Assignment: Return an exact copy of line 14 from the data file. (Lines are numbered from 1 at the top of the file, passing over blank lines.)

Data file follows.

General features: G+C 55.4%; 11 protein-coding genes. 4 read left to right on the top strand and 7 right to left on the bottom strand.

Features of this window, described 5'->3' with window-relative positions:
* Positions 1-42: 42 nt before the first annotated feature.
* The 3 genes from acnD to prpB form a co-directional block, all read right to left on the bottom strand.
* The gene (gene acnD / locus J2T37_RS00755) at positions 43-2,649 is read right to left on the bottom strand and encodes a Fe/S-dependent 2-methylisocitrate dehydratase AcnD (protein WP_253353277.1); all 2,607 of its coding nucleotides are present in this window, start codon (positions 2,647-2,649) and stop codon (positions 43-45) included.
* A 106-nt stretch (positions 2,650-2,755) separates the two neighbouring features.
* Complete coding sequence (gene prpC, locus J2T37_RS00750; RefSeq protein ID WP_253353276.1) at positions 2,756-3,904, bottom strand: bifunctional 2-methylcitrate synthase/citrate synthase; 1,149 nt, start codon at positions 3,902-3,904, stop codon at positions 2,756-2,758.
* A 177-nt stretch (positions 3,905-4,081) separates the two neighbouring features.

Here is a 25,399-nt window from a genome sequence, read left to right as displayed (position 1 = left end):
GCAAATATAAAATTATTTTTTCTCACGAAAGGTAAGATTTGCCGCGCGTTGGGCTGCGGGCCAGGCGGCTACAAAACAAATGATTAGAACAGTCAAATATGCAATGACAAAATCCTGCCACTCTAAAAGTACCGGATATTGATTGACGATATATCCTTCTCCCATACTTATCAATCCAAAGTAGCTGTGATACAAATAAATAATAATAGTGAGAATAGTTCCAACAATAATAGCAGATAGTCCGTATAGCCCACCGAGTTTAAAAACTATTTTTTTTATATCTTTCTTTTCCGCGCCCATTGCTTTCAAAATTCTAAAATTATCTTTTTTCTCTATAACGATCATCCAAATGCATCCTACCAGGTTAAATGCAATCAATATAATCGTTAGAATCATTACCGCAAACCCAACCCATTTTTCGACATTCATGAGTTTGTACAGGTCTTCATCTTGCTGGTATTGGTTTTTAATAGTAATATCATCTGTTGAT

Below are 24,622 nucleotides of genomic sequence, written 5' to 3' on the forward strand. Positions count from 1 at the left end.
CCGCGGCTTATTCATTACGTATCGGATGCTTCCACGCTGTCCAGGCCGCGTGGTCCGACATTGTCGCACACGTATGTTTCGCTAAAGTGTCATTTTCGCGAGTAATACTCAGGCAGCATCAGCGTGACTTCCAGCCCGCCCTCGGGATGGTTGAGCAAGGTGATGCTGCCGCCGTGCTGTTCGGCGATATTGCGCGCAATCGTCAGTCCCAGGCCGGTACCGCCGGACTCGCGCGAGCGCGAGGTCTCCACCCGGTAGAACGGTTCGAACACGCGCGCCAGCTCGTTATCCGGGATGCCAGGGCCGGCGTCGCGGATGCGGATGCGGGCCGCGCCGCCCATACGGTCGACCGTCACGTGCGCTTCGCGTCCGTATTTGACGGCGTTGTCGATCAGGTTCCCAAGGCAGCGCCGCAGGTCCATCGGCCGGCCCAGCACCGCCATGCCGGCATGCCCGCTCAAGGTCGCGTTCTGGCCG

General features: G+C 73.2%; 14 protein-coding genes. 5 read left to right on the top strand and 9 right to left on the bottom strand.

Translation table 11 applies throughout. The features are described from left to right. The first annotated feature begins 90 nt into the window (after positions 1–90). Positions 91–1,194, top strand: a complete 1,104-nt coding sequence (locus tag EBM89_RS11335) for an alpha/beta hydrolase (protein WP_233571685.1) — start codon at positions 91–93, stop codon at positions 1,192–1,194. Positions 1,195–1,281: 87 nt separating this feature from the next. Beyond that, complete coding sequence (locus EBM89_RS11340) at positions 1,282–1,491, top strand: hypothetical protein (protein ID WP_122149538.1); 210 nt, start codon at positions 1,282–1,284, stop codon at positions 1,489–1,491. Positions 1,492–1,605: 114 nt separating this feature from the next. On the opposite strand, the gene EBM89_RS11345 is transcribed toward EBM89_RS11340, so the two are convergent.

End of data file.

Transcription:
Translation table 11 applies throughout. The features are described from left to right. The first annotated feature begins 90 nt into the window (after positions 1–90). Positions 91–1,194, top strand: a complete 1,104-nt coding sequence (locus tag EBM89_RS11335) for an alpha/beta hydrolase (protein WP_233571685.1) — start codon at positions 91–93, stop codon at positions 1,192–1,194. Positions 1,195–1,281: 87 nt separating this feature from the next. Beyond that, complete coding sequence (locus EBM89_RS11340) at positions 1,282–1,491, top strand: hypothetical protein (protein ID WP_122149538.1); 210 nt, start codon at positions 1,282–1,284, stop codon at positions 1,489–1,491. Positions 1,492–1,605: 114 nt separating this feature from the next. On the opposite strand, the gene EBM89_RS11345 is transcribed toward EBM89_RS11340, so the two are convergent.